Orbital Sciences Corp. built the Azerspace/Africasat 1a satellite based on the company's GEOStar 2 platform. The U.S. Export-Import Bank provided 85 percent of the financing for the $120 million satellite.

Azerspace/Africasat 1a undergoes testing before launch. Credit: Orbital Sciences
The countdown is scheduled to begin Thursday at 1006 GMT (5:06 a.m. EST). A check of the launcher's electrical systems will occur at 1406 GMT (9:06 a.m. EST).

Workers will also put finishing touches on the launch pad, including the closure of doors, removal of safety barriers and configuring fluid lines for fueling.

The launch team will begin the process to fuel the rocket with super-cold liquid hydrogen and liquid oxygen propellants at 1636 GMT (11:36 a.m. EST). First, ground reservoirs will be pressurized, then the fuel lines will be chilled down to condition the plumbing for the flow of super-cold liquid hydrogen and liquid oxygen, which are stored at minus 423 degrees Fahrenheit and minus 298 degrees Fahrenheit, respectively.

It will take approximately two hours to fill the Ariane 5 core stage tanks.

A similar procedure for the Ariane 5's cryogenic upper stage will commence at 1736 GMT (12:36 p.m. EST).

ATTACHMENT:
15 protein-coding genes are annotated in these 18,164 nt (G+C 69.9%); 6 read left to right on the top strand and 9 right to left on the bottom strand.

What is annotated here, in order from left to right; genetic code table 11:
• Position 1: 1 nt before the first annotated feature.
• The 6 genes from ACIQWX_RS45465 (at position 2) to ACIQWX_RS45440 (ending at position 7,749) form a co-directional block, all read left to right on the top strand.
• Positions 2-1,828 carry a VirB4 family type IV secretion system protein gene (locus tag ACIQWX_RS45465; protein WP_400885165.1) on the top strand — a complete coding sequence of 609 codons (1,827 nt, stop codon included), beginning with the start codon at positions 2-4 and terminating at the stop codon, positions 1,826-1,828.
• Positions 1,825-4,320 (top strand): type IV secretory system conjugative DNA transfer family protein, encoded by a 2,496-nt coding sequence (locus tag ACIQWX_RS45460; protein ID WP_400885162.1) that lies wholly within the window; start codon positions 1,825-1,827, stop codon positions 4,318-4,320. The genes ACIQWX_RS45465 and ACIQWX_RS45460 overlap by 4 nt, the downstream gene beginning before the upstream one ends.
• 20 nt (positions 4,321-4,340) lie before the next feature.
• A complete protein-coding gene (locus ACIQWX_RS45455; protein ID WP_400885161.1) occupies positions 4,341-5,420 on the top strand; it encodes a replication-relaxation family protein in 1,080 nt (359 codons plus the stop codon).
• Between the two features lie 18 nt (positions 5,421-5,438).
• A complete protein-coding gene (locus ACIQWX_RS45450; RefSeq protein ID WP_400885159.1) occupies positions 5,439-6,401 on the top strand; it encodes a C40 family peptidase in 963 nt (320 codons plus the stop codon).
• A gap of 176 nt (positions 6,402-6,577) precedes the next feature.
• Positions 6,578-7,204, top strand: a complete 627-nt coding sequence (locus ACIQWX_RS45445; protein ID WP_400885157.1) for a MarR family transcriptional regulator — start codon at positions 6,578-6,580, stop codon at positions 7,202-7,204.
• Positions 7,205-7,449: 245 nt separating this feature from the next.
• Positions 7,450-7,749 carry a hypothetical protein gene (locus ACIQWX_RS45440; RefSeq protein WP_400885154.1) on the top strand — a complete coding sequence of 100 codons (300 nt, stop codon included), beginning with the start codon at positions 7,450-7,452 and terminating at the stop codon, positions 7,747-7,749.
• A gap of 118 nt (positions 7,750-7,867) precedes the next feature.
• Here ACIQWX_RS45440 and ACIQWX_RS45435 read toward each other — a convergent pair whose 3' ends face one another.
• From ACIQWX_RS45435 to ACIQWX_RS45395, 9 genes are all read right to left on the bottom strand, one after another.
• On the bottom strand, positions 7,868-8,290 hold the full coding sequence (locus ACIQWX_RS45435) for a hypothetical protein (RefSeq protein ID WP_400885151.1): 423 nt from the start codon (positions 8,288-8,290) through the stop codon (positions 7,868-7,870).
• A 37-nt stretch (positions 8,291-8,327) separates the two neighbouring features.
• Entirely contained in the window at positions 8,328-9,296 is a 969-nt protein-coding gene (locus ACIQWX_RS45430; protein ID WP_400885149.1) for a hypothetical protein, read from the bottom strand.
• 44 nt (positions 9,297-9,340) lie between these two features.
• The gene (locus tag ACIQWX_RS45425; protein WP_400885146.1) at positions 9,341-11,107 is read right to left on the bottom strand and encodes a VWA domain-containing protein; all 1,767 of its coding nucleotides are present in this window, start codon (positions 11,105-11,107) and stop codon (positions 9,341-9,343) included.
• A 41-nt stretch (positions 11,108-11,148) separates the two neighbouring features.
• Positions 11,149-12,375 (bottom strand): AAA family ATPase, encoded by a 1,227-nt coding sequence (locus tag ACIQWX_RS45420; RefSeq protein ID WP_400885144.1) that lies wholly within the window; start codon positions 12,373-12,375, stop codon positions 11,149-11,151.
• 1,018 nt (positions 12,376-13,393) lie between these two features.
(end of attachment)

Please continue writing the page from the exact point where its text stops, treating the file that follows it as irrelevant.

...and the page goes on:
Chilldown conditioning of the Vulcain 2 first stage engine will occur at 1836 GMT (1:36 p.m. EST), and a communications check between the rocket and ground telemetry, tracking and command systems is scheduled for 2026 GMT (3:26 p.m. EST).

The computer-controlled synchronized countdown sequence will begin seven minutes before launch to pressurize propellant tanks, switch to on-board power and take the rocket's guidance system to flight mode.

The Vulcain 2 engine will ignite as the countdown clock reaches zero, followed by a health check and ignition of the Ariane 5's solid rocket boosters seven seconds later to send the 1.7 million-pound launcher skyward.

The launch poster for the VA212 mission. Credit: Arianespace/CNES/ESA
Five seconds after blastoff, the rocket will begin pitching east from the ELA-3 launch pad, surpassing the speed of sound less than a minute into the mission. The Ariane 5's twin solid rocket boosters will jettison 2 minutes and 22 seconds after liftoff.

Once above the dense atmosphere, the launcher's payload fairing will fall away at an altitude of about 67 miles. The Ariane 5's first stage will shut down 9 minutes after liftoff, followed moments later by stage separation and ignition of the hydrogen-fueled cryogenic HM7B upper stage engine.

The rocket's upper stage will fire for more than 16 minutes, accelerating to a velocity of 5.8 miles per second to reach an orbit with a planned high point of 22,236 miles and a targeted low point of 154 miles.

The release of Amazonas 3 is scheduled for 27 minutes, 55 seconds. The rocket's barrel-shaped Sylda 5 dual-payload adapter will be jettisoned a few minutes later.

Azerspace/Africasat 1a will separate from the lower portion of the payload stack at 34 minutes, 42 seconds.

For more details, view the complete launch timeline.